I resumed playing with the curlicues. Twang. Twang. The hollow gourd responded with a thump. Thump. Thump.

“There is a problem with Pooky. It must be remedied immediately and with great care.”

Momordica glanced down at me and widened his golden eyes. “The darling kitten I sold you just a fortnight ago? He looks perfectly healthy. And I assure you that black cats are all the rage as witch’s familiars. Give him a bit more time. He’ll grow on you.”

She balled her fists and gave me a sideways glance. A bead of sweat rolled down her knobby brow. “I am running out of time. The little bea—creature won’t obey. This is serious, Momordica.”

Obey, schmobey. It’s not like she asked nicely. I rubbed my cheek against the stem of the pumpkin and purred. The hollow reverberated, thump, thump, thump. I wanted to open it. But it was too soon. Too soon to look see.

“Madame Euphrasia, Pooky is just a sweet little kitten. What harm could he manage aside from stealing a ball of yarn?”

“You see that pumpkin?” She smiled like someone pulled her lips apart with fish hooks. “He won’t give it back.”

“A pumpkin?” He burst into laughter. “A pumpkin? I have a whole field of pumpkins. What kind do you wish? Let Pooky keep that one.”

“You don’t understand.”

Light flickered through a glass of whiskey on the counter. Pretty. Must become mine. I slid down the side of the pumpkin and kept my tail brushing against it. With a paw I ticked the side of the glass.

It vanished. But the liquid remained. An amber puddle spread over the wood and dampened Momordica’s gloved fingers.

Where the glass was now was it half empty? Was it half full? Was there even a glass in the first place? If I looked I would know and that would spoil everything. Ohh, my tail is moving. Must get the tail.

He leaned back. “Remarkable!”

“You see? This is no normal cat.”

“Well, of course he isn’t. He’s a witch’s familiar now.”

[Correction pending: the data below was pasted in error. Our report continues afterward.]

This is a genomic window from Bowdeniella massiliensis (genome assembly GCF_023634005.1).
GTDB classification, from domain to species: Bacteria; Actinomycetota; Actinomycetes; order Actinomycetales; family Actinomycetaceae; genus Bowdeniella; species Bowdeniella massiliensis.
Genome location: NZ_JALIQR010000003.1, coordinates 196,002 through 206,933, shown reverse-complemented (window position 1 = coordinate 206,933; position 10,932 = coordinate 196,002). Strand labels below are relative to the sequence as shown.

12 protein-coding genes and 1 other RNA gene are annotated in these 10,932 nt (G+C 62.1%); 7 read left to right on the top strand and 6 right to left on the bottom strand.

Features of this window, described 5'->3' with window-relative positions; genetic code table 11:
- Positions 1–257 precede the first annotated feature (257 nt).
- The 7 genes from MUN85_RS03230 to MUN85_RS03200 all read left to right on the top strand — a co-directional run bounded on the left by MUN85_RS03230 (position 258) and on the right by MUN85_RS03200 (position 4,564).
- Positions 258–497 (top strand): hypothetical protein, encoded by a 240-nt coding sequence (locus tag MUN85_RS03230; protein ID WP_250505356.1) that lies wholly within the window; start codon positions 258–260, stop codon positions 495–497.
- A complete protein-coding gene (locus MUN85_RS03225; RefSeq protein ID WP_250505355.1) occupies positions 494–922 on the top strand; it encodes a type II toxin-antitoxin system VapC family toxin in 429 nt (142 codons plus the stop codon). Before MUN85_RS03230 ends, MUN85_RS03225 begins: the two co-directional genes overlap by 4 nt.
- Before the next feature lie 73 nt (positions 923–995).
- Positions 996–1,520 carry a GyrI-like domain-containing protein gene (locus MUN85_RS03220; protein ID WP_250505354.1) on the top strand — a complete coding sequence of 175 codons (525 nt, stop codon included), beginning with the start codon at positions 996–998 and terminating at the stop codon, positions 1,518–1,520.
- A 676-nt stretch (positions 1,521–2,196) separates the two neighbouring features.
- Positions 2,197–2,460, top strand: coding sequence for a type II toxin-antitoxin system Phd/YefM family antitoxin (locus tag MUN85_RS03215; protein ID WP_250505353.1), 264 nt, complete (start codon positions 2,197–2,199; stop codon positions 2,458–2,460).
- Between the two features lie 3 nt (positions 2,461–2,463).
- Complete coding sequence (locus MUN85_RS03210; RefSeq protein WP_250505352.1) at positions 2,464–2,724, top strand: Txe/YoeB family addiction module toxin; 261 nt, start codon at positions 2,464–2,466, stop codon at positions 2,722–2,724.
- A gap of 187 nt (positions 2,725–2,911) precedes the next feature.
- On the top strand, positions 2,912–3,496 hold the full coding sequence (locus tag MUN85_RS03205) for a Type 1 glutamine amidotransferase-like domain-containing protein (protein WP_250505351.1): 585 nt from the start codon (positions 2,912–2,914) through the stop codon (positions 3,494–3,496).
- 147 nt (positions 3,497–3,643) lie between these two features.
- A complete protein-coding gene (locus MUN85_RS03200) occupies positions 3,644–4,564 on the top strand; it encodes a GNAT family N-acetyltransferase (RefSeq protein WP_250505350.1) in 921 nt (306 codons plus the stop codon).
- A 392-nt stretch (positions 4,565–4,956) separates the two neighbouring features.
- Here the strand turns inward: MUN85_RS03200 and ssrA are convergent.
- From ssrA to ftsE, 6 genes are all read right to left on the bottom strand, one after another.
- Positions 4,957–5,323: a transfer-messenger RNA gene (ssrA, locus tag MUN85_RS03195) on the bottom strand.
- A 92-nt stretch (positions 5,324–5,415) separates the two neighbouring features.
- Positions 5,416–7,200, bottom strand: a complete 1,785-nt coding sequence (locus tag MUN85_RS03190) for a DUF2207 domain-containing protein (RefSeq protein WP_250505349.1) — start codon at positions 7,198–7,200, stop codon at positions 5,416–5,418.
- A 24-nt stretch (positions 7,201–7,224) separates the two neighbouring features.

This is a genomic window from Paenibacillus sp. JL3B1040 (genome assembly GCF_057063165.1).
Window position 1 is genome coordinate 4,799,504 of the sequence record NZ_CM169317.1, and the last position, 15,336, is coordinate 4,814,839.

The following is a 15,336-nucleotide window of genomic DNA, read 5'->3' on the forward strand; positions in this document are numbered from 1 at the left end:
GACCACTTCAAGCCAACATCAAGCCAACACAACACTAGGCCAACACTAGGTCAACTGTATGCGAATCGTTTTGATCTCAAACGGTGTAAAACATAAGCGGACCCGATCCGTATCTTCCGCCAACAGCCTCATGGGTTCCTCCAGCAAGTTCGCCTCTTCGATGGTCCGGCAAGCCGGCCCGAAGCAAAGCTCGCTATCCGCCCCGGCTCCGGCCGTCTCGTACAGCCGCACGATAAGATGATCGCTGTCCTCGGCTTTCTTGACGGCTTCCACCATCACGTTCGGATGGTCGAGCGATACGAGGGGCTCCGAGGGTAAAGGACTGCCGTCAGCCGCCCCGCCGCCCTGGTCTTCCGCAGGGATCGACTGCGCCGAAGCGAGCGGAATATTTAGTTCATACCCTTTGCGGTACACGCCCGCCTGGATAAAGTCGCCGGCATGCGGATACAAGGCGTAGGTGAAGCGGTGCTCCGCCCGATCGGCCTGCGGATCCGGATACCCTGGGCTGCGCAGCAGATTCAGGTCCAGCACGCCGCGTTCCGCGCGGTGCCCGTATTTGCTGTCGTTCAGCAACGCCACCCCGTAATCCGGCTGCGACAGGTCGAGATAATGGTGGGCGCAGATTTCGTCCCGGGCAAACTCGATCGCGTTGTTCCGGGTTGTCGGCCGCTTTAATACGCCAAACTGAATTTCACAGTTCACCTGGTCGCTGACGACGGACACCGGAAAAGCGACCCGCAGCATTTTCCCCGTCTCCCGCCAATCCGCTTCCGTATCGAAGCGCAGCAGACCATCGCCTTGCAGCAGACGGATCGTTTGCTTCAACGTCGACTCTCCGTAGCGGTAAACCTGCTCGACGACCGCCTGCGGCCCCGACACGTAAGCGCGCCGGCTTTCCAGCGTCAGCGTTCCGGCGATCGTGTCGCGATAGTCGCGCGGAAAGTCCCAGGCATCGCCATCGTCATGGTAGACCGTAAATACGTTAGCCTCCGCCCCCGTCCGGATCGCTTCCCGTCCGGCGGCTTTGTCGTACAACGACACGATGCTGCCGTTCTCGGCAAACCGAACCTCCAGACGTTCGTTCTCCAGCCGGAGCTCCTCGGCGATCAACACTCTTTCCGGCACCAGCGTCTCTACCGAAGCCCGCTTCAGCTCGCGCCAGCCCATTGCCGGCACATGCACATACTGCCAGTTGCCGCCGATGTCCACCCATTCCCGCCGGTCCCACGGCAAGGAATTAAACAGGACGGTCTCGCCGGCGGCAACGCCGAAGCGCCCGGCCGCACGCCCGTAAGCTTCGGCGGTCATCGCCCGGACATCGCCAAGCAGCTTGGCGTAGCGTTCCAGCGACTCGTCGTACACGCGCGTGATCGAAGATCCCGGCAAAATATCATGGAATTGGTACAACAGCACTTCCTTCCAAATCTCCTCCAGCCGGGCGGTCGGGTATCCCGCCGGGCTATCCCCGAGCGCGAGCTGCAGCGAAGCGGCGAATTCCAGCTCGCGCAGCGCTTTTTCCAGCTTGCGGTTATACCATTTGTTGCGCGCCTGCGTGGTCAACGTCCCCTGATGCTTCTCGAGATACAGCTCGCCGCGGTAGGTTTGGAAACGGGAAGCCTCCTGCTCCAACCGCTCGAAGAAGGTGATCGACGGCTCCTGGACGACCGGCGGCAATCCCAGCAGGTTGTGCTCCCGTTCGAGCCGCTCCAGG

“But I didn’t teach him that damn trick. You need to understand what he’s stolen.”

I leapt back onto the pumpkin and licked my paws taking care to get between each claw. She flinched as I eyed her.

Momordica leaned forward.

“He’s stolen my heart.”

He laughed so hard he ceased to breath for a moment. “Aww, now that’s so sweet. He’s not a bad kitty. He’s a miracle worker. Who would’ve known you even had a heart?”

“It’s not funny!” She tore open the first few buttons on her dress collar to reveal my claw marks on her flesh. “I mean he literally stole the damn organ!”

I arched my back and growled deep in my throat.

“The sweet, darling animal! I mean, he cares so much … but … but … I need it back. Momordica, I think he has it in the pumpkin. I have no idea how he did it. Where did you find him?” Her face grew pale as a saucer of milk.

Mmm, milk.

He took a few steps back eyeing me. I sunk my claws into the flesh of the pumpkin. My pumpkin. Thump thump, thump thump.

“I found him in a box in the graveyard. Poor thing was half alive, half dead. I carried him here not having any idea if when I opened the box he’d still be here.”

Thump thump. The beat in the pumpkin stuttered. Oh dear. Thump thump … thump … THUD.

She dropped to the floor.

I sighed and abandoned the pumpkin on the counter. No point in looking now. I already knew the answer.